We all know the story behind Unisaneh Tokef tefillah that we say on the Yomim Noraim:
Rabbi Amnon, of Mainz (Mayence), Germany, in the 11th century, whom the Archbishop of Mainz, at various times, tried to convert to Christianity. On one occasion Amnon evasively asked to be given three days' time for consideration, but when he left the Archbishop's palace he immediately regretted even appearing to waver in his Jewish faith. When he failed to appear on the appointed day, the archbishop had him brought guarded into his presence. Amnon, rebuked for his failure to keep his promise, pleaded guilty, and said that his tongue should be amputated, because it had expressed a doubt as to the truth of Judaism. The archbishop, however, pronounced the sentence that Amnon's feet, which had refused to come, and his hands should be cut off. This was accordingly done.
Amnon gave orders that he be carried into the synagogue, where Rosh Hashanah was being celebrated. The reader was about to begin the Kedushah, when he was asked by Amnon to wait. The latter then recited the prayer called, from its initial words, "Unisaneh Tokef," ("Let us tell how overwhelming [is the holiness of this day]") which is a description of the Day of Judgment. No sooner had he finished the prayer than he died. Three days later he appeared to Rabbi Kalonymus (died 1096) in a dream, taught him the prayer, and asked him to spread it throughout all Jewry.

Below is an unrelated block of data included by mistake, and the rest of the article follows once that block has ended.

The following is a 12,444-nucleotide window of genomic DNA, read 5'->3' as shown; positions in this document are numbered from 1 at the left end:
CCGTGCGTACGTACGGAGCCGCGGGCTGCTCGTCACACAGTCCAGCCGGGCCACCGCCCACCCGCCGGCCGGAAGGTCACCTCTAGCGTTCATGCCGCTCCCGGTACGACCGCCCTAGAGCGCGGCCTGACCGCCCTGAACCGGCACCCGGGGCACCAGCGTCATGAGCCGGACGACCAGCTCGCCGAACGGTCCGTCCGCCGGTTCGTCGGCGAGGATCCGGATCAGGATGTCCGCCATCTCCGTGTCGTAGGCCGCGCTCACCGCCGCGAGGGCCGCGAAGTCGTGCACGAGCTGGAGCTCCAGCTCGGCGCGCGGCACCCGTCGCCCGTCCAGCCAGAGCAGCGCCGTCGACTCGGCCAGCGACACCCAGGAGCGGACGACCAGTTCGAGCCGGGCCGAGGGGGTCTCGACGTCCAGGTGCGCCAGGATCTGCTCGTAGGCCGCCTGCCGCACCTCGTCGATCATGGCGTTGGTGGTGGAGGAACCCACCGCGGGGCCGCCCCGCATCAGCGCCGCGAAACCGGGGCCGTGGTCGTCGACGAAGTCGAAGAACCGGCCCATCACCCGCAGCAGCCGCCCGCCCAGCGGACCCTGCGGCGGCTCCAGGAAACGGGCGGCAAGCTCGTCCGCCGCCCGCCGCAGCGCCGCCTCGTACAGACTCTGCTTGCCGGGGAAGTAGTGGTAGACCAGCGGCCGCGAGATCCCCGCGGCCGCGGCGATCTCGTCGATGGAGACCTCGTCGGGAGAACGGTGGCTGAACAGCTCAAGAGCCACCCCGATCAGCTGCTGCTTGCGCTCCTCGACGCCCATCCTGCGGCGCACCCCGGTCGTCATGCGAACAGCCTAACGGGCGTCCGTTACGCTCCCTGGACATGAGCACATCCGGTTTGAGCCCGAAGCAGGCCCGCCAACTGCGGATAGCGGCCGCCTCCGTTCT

The problem with this story is that no person has the right to mutilate himself or to be asked to be mutilated. [See this sicha and the sefer לאור ההלכה where Rav Zevin has an article about Shylock in halacha [!!]]. So did it really happen? Some claim it didn't. See here.
The Lubavitcher Rebbe wrote a letter where he casts doubt on the veracity of the story:
[כרך ט' ב'תרעה]
So we will continue saying ונתנה תוקף with the knowledge that in fact the day is נורא ואיום and that our fate is decided for life or death, but without the story behind the tefilla.
Hashem is emes and Torah is emes and one must strive in all areas of his or her life to reach the emes.